In the published Silmarillion the first mentioning of eagles happens in the very first chapter of the "Quenta Silmarillion":
|But Manwë Súlimo, highest and holiest of the Valar, sat upon the borders of Aman, forsaking not in his thought the Outer Lands. For his throne was set in majesty upon the pinnacle of Taniquetil, the highest of the mountains of the world, standing upon the margin of the sea. Spirits in the shape of hawks and eagles flew ever to and from his halls; and their eyes could see to the depths of the seas, and pierce the hidden caverns beneath the world. Thus they brought word to him of well nigh all that passed in Arda; yet some things were hidden even from the eyes of Manwë and the servants of Manwë, for where Melkor sat in his dark thought impenetrable shadows lay.|
|The Silmarillion - "Of the Beginning of Days"|
This is a remnant of a similar passage in "The Coming of the Valar" in BoLT1 (from around 1916-18), both of which which strongly resemble the Germanic Edda(s) with Odin in his high-seat Hlidskjálf looking out over the whole world and his two ravens Hugin(n) thought and Munin(n) memory which fly out each day at dawn and return at dinnertime and speak news from all over the world into his ear.
The first connection with spirits is made in the next chapter:
|And Manwë said: 'O Kementári, Eru hath spoken, saying: "Do then any of the Valar suppose that I did not hear all the Song, even the least sound of the least voice? Behold! When the Children awake, then the thought of Yavanna will awake also, and it will summon spirits from afar, and they will go among the kelvar and the olvar, and some will dwell therein, and be held in reverence, and their just anger shall be feared. For a time: while the Firstborn are in their power, and while the Secondborn are young." But dost them not now remember, Kementári, that thy thought sang not always alone? Did not thy thought and mine meet also, so that we took wing together like great birds that soar above the clouds? That also shall come to be by the heed of Ilúvatar, and before the Children awake there shall go forth with wings like the wind the Eagles of the Lords of the West.'|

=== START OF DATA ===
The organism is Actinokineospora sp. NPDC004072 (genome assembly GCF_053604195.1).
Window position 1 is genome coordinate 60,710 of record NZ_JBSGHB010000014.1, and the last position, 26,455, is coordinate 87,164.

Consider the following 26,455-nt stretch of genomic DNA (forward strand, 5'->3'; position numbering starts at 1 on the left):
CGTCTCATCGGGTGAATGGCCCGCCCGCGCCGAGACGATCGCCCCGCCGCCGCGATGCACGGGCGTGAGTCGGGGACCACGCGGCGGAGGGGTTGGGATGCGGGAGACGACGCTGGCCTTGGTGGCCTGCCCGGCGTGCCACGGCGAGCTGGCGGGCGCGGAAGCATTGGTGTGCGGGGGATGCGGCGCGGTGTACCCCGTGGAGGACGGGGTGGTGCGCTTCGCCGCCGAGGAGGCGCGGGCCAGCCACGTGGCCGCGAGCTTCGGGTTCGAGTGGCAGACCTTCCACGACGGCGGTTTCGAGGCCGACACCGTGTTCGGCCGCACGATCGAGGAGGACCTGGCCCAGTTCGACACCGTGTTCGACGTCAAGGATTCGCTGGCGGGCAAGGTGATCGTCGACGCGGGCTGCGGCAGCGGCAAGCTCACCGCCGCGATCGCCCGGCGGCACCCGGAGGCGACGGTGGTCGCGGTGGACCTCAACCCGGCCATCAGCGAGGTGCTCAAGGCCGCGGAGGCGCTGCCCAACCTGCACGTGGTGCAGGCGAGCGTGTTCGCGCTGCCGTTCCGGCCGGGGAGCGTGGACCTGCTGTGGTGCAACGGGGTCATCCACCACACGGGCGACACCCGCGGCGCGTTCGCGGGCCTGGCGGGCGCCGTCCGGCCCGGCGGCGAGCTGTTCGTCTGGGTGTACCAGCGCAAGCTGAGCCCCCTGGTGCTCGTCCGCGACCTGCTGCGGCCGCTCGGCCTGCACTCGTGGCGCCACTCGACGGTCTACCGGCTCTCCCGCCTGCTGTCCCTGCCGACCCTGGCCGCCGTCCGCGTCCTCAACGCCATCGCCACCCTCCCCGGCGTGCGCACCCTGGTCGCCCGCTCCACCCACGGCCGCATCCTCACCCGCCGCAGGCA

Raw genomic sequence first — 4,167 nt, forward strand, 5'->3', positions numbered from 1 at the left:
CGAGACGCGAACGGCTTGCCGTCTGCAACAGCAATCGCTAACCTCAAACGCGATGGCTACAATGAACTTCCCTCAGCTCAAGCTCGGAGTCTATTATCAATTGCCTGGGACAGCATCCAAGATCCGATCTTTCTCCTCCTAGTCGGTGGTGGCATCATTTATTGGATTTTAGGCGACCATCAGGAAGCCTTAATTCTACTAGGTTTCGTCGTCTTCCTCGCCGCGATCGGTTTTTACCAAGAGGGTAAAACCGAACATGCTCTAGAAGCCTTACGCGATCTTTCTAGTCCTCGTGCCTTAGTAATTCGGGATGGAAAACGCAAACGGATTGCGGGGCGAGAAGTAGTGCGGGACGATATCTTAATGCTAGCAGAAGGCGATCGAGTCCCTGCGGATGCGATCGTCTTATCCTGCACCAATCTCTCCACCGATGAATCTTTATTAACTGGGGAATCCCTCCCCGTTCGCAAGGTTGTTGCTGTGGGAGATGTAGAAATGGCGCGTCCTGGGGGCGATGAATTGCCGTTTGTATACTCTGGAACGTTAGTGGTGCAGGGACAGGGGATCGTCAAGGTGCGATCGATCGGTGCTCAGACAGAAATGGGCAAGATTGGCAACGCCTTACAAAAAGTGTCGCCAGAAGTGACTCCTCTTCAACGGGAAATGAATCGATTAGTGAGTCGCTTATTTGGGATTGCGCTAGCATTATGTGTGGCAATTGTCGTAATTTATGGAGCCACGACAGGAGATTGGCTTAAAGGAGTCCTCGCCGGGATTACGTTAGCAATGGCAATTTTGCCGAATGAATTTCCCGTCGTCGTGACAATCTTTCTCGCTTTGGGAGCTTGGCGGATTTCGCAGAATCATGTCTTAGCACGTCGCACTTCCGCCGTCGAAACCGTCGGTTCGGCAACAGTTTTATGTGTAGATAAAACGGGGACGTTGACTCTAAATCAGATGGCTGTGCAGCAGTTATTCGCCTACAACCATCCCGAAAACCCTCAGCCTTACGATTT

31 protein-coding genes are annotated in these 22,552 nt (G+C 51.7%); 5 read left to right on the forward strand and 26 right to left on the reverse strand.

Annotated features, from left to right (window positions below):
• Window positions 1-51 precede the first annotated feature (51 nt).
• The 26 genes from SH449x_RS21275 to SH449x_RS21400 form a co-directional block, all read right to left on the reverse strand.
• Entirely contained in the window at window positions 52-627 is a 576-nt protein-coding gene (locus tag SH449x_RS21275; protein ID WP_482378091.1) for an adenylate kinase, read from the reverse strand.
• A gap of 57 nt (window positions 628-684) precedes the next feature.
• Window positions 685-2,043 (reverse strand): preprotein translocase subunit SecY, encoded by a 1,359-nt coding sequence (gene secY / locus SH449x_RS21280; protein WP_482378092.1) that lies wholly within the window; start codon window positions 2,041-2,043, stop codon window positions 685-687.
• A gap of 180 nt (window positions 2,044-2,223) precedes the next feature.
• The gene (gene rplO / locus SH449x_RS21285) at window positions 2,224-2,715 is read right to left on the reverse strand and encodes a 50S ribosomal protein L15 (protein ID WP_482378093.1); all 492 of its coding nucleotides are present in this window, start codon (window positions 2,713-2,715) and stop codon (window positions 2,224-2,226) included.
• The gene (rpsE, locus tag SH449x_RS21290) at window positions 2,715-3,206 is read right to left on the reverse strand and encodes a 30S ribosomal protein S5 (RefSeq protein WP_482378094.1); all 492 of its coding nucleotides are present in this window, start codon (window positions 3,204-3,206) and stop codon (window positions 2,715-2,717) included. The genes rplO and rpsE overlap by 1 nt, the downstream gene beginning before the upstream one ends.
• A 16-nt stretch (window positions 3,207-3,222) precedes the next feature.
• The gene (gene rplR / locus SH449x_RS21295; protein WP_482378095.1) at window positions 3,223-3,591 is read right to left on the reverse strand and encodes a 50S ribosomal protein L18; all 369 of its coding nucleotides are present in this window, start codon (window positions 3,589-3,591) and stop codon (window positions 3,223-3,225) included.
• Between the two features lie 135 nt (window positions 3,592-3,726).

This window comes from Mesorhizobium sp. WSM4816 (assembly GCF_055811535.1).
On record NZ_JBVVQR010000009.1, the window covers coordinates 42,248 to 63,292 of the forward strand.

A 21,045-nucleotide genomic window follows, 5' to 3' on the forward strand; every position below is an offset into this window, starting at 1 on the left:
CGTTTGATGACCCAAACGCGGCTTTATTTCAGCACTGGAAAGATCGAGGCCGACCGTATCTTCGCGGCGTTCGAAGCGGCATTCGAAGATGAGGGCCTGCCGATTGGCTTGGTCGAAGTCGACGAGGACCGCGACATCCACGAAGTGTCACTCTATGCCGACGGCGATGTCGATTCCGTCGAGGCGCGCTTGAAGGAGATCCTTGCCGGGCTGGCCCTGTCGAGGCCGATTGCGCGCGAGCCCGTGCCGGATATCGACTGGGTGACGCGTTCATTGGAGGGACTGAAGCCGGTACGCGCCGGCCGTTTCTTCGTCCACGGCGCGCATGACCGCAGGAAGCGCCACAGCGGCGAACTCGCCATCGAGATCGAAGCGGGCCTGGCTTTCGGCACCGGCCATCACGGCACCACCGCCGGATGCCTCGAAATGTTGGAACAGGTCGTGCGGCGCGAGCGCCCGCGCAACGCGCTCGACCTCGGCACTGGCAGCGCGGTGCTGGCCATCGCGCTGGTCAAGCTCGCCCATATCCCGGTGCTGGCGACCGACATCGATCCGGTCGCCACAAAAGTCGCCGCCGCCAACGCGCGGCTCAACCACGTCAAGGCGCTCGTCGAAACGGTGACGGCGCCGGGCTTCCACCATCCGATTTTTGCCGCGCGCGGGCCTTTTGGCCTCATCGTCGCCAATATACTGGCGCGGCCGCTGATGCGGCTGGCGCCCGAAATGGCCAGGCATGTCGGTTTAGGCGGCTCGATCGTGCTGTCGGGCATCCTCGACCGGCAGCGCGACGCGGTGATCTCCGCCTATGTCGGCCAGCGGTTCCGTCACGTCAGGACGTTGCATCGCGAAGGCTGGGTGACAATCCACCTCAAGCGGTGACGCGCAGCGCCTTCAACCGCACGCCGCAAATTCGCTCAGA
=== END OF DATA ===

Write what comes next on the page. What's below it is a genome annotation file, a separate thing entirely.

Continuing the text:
|The Silmarillion - "Of Aulë and Yavanna"|
While the first quoted passage generates in Tolkiens earliest writings, this text above was written some 4 decades later (1958-9) and titled "Anaxartamel" (in the draft) and "Anaxartaron Onyalië" and "Of the Ents and the Eagles" (in 2 typescripts).
In the "Annals of Aman" (written also around 1958) a note to §169 contains an interesting sentence:
And in "Myths Transformed" - in the essay about "Orcs" - there follows some further explanation about a connection between Maiar and some eagles:
|Only the Valar and Maiar are intelligences that can assume forms of Arda at will. Huan and Sorontar could be Maiar - emissaries of Manwe. But unfortunately in The Lord of the Rings Gwaehir and Landroval are said to be descendants of Sorontar.|
|Morgoths Ring - "Myths Transformed"|
and even more explicit in an probably unconnected note (but mentioned by Christopher Tolkien in the context of the passage above):
|Living things in Aman. As the Valar would robe themselves like the Children, many of the Maiar robed themselves like other lesser living things, as trees, flowers, beasts. (Huan.)|